04. The spacers are installed...
04. The spacers are installed one at a time, and by using the factory bolt and provided spacer tool the front triangular steel plates can be pried off the rubber bushing. The OEM rubber bushing is then trimmed so the Hop Not spacer fits properly.
The Stage I Hop Not kit truly is a bolt-on upgrade, involving the installation of CNC produced spacer plates in conjunction with the OE bushings, virtually eliminating the movement of the rear cradle. Since the plates on each side are installed individually, there's no need to drop the cradle from the car or worry about rear end alignment when installing the Hop Not parts. In addition to helping eliminate wheel hop, the Stage I kit also helps the car's handling and braking by eliminating cradle movement. A quick visit to hopnot.net, Hop Not's website, will allow you to view videos showing the large amount of movement the OEM rubber cradle bushings allow, as well as the dramatic increase in movement once the Stage I kit is installed.
The Stage II Hop Not rear suspension kit can only be installed after the Stage I kit is already in place, and involves mounting horizontal bracket stabilizers and proprietary upper and lower mounting brackets. Stage II is also a bolt-on upgrade, and doesn't require the cradle to be dropped or any specialty tools. The Hop Not rear suspension kits are available for all LX platform rear wheel drive Mopars, and compatible with both automatic and six-speed equipped cars. Kits for six-speed equipped cars are slightly more expensive due to the adjustable sway bar end link that is included. In addition to kits for cars with factory ride height, Hop Not also offers kits for cars that have been lowered, and even offset brackets to accommodate larger than stock rear tires. After researching Hop Not's products, watching the videos, and reading the testimonials on the Hop Not website, we decided to test these products for ourselves and ordered the complete Stage I and II kit for Associate Editor Scott Ross' automatic transmission equipped 2007 Dodge Charger police package car (basically a Charger R/T).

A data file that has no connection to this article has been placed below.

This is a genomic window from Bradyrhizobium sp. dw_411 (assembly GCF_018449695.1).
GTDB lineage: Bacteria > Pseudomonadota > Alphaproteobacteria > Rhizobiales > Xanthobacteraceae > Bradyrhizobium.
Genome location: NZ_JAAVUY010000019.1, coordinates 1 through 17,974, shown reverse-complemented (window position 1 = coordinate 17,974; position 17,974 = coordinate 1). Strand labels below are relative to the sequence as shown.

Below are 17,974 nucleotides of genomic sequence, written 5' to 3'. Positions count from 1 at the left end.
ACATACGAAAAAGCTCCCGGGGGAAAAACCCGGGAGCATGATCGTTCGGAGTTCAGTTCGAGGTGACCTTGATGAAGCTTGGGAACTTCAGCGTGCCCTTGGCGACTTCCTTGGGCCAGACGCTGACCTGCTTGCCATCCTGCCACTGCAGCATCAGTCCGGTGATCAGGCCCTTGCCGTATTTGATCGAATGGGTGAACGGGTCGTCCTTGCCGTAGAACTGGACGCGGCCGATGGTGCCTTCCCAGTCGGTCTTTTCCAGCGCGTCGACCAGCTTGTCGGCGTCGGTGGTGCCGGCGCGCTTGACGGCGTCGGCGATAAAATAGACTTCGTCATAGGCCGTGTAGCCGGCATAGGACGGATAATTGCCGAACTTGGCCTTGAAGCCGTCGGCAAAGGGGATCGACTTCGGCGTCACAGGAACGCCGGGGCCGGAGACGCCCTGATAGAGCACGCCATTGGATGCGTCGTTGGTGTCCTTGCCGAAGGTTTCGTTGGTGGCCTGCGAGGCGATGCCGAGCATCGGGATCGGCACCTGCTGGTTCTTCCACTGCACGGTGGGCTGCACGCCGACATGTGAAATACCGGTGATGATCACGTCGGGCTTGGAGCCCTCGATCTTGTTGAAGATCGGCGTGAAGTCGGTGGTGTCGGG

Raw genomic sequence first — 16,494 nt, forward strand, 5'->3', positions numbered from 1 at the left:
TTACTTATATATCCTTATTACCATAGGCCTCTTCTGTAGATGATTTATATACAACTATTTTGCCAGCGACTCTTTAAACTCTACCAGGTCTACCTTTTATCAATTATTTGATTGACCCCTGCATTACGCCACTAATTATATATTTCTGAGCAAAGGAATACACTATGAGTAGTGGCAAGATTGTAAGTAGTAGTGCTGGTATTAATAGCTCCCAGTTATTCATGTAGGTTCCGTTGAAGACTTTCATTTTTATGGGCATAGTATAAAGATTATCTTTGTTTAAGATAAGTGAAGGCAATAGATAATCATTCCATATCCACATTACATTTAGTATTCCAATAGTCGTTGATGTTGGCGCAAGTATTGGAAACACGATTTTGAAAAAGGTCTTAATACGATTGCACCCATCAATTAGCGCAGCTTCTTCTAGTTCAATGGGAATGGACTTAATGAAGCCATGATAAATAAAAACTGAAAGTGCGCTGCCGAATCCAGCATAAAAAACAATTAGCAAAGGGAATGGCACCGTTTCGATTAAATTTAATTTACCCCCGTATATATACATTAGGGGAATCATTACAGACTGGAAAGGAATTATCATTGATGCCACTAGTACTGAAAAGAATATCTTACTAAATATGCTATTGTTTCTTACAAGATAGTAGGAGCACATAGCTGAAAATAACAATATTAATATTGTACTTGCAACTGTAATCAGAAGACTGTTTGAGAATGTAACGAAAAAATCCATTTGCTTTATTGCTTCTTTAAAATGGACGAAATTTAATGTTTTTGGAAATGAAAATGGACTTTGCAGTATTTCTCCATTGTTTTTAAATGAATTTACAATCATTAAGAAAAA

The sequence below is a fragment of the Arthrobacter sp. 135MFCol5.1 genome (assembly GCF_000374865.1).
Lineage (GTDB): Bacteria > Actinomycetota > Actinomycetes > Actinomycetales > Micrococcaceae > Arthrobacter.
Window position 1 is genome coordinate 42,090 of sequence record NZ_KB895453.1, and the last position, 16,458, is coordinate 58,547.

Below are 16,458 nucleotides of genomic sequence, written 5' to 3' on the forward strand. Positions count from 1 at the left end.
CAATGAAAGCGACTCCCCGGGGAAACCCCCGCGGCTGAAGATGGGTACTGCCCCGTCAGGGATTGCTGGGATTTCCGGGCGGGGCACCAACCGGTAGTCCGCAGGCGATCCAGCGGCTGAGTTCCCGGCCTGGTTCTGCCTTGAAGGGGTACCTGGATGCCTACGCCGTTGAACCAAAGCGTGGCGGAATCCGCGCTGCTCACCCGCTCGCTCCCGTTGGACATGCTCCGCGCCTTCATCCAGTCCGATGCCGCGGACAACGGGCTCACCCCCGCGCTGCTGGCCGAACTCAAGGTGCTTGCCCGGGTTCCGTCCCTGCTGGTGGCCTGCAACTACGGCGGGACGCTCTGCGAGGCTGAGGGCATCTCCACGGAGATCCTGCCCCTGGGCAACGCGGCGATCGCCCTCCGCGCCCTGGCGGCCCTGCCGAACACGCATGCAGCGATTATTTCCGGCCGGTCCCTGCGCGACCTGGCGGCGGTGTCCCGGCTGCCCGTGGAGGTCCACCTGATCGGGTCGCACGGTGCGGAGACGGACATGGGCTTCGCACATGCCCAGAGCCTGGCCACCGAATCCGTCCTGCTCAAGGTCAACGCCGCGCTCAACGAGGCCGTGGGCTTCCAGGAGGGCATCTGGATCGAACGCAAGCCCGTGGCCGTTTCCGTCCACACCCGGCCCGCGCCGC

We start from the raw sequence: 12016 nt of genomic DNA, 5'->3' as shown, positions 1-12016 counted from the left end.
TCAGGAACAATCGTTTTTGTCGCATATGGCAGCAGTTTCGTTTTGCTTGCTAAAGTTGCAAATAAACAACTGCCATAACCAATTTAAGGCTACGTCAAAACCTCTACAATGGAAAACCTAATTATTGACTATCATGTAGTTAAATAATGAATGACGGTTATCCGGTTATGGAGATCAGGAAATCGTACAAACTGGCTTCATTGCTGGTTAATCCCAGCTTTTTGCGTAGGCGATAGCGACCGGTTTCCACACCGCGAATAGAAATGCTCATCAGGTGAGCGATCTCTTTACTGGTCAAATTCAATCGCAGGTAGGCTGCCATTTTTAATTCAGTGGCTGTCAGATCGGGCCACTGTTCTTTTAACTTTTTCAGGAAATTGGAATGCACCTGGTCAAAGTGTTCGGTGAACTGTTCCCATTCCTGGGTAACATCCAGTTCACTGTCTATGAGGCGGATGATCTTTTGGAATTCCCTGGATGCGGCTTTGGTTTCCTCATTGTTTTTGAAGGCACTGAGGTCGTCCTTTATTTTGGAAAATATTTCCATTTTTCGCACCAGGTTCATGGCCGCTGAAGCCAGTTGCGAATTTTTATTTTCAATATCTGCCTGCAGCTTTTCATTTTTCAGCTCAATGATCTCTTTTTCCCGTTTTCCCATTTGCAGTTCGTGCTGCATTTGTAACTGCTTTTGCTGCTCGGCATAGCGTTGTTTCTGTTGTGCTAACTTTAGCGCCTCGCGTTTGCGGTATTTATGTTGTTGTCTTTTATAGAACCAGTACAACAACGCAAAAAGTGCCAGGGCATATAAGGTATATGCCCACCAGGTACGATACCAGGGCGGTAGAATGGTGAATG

Prior to installing the Hop Not rear suspension components, we took Scott's Charger out to the Stingray Dragway in Lakeland, Florida, to get some 60 foot times. Launching the car with the traction control off and the engine at 1,600 rpm at the line, we didn't experience any real tire spin or wheel hop, but once we pushed the launch rpm up a little, we started spinning the tires not so much off the line, but 20-30 feet down track. Our first two passes launching at 1,600 rpm resulted in 60 foot times of 2.170 and 2.149 seconds respectively. Launching at 1,800 rpm for the third pass netted a 2.124-second 60 foot time, but we could tell the car was right at the edge of losing traction with just a hint of wheel hop beginning about 30 feet from the starting line. Subsequent attempts to launch the Charger at higher rpm netted tire spin off the line, wheel hop about 20 feet out, and slower 60 foot times. With our baseline established, we headed to the shop.
One thing we noticed during this installation was the clarity of the instructions included with the kits. These instructions included step by step written directions, as well as close-up color photos of each step and a list of all the tools needed for the installation. Following the instructions and with our car on a two post lift we installed the Stage I kit with little difficulty, and the kit could easily be installed with the car on jack stands if you don't have access to a lift. Moving on to the Stage II kit, we again followed the directions and had the horizontal stabilizer brackets and shocks installed without any trouble. The most time consuming (and frustrating) part of this install is trimming some of the OEM rubber bushing away so the Hop Not components would bolt on properly. Even so, the complete installation was easily accomplished in about 3-4 hours and the car was ready for the road.
05. Trimming the factory rubber...
05. Trimming the factory rubber bushing for the proper fit is the most time consuming part of this installation, but we accomplished it in fairly short time using a razor knife. Changing blades frequently helps as the rubber really seems to dull the blade.